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Federal Research and Development for Agricultural Biodefense


I’m Dan Gerstein. I normally work on issues related to homeland security and countering weapons of mass destruction. Agricultural biodefense issues are really important to the entire country.
Many don’t realize it, but it’s a one-trillion-dollar-per-year industry,
making it about 5.5 percent of the U.S. economy. And therefore, it does engender a great deal of interest, certainly on Capitol Hill, but also across the country.
So in a sense, we are in what I would call a perfect storm. The first part of this is related to the
greater demand for food security. By 2050, it’s estimated that there will need to be 70 percent more food production to just support the population that is anticipated. Additionally, we have a greater stress on our bioagricultural defense systems because of climate change. Throughout, we’re seeing a need to grow crops in environments where there’s less water available.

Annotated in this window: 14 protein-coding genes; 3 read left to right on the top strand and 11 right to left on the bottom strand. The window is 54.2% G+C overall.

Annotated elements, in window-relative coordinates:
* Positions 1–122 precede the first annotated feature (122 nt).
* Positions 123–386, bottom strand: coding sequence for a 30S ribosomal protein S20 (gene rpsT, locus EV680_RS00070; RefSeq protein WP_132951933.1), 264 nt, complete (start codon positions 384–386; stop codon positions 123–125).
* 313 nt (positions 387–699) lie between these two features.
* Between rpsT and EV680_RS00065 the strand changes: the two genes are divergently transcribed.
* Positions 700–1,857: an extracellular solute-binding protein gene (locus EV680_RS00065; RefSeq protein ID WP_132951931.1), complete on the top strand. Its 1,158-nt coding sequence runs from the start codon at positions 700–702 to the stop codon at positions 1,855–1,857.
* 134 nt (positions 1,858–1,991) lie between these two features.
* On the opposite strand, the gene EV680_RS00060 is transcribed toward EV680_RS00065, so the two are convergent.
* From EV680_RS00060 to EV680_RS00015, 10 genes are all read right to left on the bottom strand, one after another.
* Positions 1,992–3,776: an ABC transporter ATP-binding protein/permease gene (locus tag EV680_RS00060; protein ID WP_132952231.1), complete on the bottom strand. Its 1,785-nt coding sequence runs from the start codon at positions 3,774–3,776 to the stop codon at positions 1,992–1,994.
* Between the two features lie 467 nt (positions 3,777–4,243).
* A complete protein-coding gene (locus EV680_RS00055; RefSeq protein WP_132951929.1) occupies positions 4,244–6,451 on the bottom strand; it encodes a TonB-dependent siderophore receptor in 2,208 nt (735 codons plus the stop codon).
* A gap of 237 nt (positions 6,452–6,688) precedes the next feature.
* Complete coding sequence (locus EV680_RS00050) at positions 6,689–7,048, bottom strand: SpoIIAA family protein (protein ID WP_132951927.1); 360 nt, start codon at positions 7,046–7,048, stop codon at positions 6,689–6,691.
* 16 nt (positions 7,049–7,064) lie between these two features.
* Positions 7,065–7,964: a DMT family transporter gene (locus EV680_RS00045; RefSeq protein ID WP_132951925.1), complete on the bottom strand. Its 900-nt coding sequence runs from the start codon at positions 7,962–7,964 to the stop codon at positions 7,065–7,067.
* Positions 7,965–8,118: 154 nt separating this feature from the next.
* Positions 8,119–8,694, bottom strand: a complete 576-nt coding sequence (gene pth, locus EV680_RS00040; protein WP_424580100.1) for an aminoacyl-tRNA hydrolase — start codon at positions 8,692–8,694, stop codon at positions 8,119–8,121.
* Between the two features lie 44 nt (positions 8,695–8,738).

And then the third part is, we’re seeing an increasing capability
with respect to biotechnology. The field is advancing very, very rapidly.
There’s a true competition across the globe. Many countries are getting in and taking great advantage of things like genetically modified organisms. How this affects their entire agricultural system will need to be looked at in very close detail. From the hearing today,
I think there are three things that should be taken away. First is,
that it’s very important to have congressional testimony of this sort,
to raise the awareness on critical issues, such as agricultural biodefense
research and development. Second, I think it’s very important that Congress exercise the power of the purse. We’ve had some instances recently
in which agricultural research has been reduced. The funding for it
has been reduced. And that needs to be examined to ensure that the decisions
that are made are appropriate to the threats that are faced. Thirdly,
we need to ensure that we have appropriate national leadership in this
very critical mission space. The Blue Ribbon Panel on Biodefense identified leadership as a shortfall, specifically recommending that the vice
president be given the mantle for coordinating federal agricultural biodefense,
as well as, overarching biodefense issues.

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